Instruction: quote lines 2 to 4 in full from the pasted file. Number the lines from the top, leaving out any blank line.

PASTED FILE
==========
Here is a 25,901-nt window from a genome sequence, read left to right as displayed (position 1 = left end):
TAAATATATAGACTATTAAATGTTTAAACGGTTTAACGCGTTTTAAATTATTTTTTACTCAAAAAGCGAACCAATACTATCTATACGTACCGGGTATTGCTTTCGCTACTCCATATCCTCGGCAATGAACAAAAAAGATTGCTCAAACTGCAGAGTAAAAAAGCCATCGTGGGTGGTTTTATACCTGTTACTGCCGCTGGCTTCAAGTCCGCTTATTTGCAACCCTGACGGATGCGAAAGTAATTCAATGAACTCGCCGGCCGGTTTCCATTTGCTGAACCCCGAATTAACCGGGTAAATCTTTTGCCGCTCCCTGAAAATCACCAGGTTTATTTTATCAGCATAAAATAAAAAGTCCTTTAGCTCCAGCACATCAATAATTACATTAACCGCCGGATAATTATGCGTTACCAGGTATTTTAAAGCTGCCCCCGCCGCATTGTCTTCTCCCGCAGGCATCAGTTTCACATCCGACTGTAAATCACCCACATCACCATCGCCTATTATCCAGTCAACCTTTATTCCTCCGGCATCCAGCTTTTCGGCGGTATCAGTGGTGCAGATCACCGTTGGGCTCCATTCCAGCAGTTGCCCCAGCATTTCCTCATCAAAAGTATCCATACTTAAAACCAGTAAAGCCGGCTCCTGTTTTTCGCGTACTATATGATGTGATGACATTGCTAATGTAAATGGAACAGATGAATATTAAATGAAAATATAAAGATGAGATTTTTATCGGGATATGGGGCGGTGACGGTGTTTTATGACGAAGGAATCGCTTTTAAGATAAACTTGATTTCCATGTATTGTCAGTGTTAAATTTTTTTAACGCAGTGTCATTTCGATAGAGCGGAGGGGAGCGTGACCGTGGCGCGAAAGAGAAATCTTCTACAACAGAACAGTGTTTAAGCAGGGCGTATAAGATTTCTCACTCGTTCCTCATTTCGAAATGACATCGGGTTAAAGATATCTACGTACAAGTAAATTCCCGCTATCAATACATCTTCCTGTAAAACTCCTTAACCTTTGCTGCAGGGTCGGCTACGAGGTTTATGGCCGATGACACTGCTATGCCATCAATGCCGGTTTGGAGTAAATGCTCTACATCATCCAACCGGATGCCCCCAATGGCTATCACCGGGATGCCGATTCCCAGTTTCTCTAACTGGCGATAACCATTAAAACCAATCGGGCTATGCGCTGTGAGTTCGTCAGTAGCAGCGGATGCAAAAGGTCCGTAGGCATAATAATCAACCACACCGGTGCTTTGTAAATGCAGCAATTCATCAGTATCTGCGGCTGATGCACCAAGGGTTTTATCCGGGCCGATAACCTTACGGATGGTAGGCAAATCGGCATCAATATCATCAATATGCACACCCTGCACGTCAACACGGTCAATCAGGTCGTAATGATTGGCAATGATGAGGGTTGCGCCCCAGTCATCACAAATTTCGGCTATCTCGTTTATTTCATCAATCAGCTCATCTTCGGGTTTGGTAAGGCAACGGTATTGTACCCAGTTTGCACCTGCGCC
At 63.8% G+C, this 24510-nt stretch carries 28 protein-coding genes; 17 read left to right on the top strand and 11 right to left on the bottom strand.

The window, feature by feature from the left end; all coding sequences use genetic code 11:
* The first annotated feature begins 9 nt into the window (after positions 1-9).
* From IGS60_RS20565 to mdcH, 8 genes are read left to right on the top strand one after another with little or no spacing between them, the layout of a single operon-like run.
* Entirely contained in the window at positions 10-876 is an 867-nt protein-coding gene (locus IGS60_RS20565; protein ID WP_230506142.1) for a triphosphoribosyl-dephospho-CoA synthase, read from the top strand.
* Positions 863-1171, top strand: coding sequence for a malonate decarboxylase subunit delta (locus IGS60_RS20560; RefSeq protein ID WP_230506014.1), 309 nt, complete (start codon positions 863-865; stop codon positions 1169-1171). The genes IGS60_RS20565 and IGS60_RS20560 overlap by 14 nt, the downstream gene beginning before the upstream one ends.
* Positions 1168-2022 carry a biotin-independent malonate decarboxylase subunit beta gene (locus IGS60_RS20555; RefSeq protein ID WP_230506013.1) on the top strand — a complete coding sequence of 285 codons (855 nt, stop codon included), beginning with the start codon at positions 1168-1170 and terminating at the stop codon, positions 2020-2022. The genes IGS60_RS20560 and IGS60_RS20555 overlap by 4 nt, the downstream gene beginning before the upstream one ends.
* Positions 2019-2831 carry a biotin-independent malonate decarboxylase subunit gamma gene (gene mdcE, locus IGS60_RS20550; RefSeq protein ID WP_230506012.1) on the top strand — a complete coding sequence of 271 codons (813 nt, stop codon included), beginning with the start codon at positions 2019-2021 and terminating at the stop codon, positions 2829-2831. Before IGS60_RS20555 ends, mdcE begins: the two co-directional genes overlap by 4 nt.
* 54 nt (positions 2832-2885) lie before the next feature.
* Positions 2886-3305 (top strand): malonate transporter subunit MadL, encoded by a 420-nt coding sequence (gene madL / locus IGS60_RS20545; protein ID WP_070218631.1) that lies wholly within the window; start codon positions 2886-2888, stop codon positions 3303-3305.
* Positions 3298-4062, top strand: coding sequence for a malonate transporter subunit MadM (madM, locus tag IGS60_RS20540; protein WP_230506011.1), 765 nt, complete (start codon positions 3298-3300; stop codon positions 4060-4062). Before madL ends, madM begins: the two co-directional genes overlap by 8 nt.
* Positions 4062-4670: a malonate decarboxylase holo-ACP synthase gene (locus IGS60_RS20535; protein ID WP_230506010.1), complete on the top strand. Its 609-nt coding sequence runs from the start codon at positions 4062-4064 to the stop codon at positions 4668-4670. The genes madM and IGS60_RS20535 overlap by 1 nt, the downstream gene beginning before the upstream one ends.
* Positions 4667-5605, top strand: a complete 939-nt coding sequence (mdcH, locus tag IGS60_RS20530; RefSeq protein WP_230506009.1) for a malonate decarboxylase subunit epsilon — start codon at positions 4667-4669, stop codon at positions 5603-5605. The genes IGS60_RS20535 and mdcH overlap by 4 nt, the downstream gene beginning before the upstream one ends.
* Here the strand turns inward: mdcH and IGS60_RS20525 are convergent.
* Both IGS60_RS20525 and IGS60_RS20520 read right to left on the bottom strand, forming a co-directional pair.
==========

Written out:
TAAATATATAGACTATTAAATGTTTAAACGGTTTAACGCGTTTTAAATTATTTTTTACTCAAAAAGCGAACCAATACTATCTATACGTACCGGGTATTGCTTTCGCTACTCCATATCCTCGGCAATGAACAAAAAAGATTGCTCAAACTGCAGAGTAAAAAAGCCATCGTGGGTGGTTTTATACCTGTTACTGCCGCTGGCTTCAAGTCCGCTTATTTGCAACCCTGACGGATGCGAAAGTAATTCAATGAACTCGCCGGCCGGTTTCCATTTGCTGAACCCCGAATTAACCGGGTAAATCTTTTGCCGCTCCCTGAAAATCACCAGGTTTATTTTATCAGCATAAAATAAAAAGTCCTTTAGCTCCAGCACATCAATAATTACATTAACCGCCGGATAATTATGCGTTACCAGGTATTTTAAAGCTGCCCCCGCCGCATTGTCTTCTCCCGCAGGCATCAGTTTCACATCCGACTGTAAATCACCCACATCACCATCGCCTATTATCCAGTCAACCTTTATTCCTCCGGCATCCAGCTTTTCGGCGGTATCAGTGGTGCAGATCACCGTTGGGCTCCATTCCAGCAGTTGCCCCAGCATTTCCTCATCAAAAGTATCCATACTTAAAACCAGTAAAGCCGGCTCCTGTTTTTCGCGTACTATATGATGTGATGACATTGCTAATGTAAATGGAACAGATGAATATTAAATGAAAATATAAAGATGAGATTTTTATCGGGATATGGGGCGGTGACGGTGTTTTATGACGAAGGAATCGCTTTTAAGATAAACTTGATTTCCATGTATTGTCAGTGTTAAATTTTTTTAACGCAGTGTCATTTCGATAGAGCGGAGGGGAGCGTGACCGTGGCGCGAAAGAGAAATCTTCTACAACAGAACAGTGTTTAAGCAGGGCGTATAAGATTTCTCACTCGTTCCTCATTTCGAAATGACATCGGGTTAAAGATATCTACGTACAAGTAAATTCCCGCTATCAATACATCTTCCTGTAAAACTCCTTAACCTTTGCTGCAGGGTCGGCTACGAGGTTTATGGCCGATGACACTGCTATGCCATCAATGCCGGTTTGGAGTAAATGCTCTACATCATCCAACCGGATGCCCCCAATGGCTATCACCGGGATGCCGATTCCCAGTTTCTCTAACTGGCGATAACCATTAAAACCAATCGGGCTATGCGCTGTGAGTTCGTCAGTAGCAGCGGATGCAAAAGGTCCGTAGGCATAATAATCAACCACACCGGTGCTTTGTAAATGCAGCAATTCATCAGTATCTGCGGCTGATGCACCAAGGGTTTTATCCGGGCCGATAACCTTACGGATGGTAGGCAAATCGGCATCAATATCATCAATATGCACACCCTGCACGTCAACACGGTCAATCAGGTCGTAATGATTGGCAATGATGAGGGTTGCGCCCCAGTCATCACAAATTTCGGCTATCTCGTTTATTTCATCAATCAGCTCATCTTCGGGTTTGGTAAGGCAACGGTATTGTACCCAGTTTGCACCTGCGCC
At 63.8% G+C, this 24510-nt stretch carries 28 protein-coding genes; 17 read left to right on the top strand and 11 right to left on the bottom strand.

The window, feature by feature from the left end; all coding sequences use genetic code 11: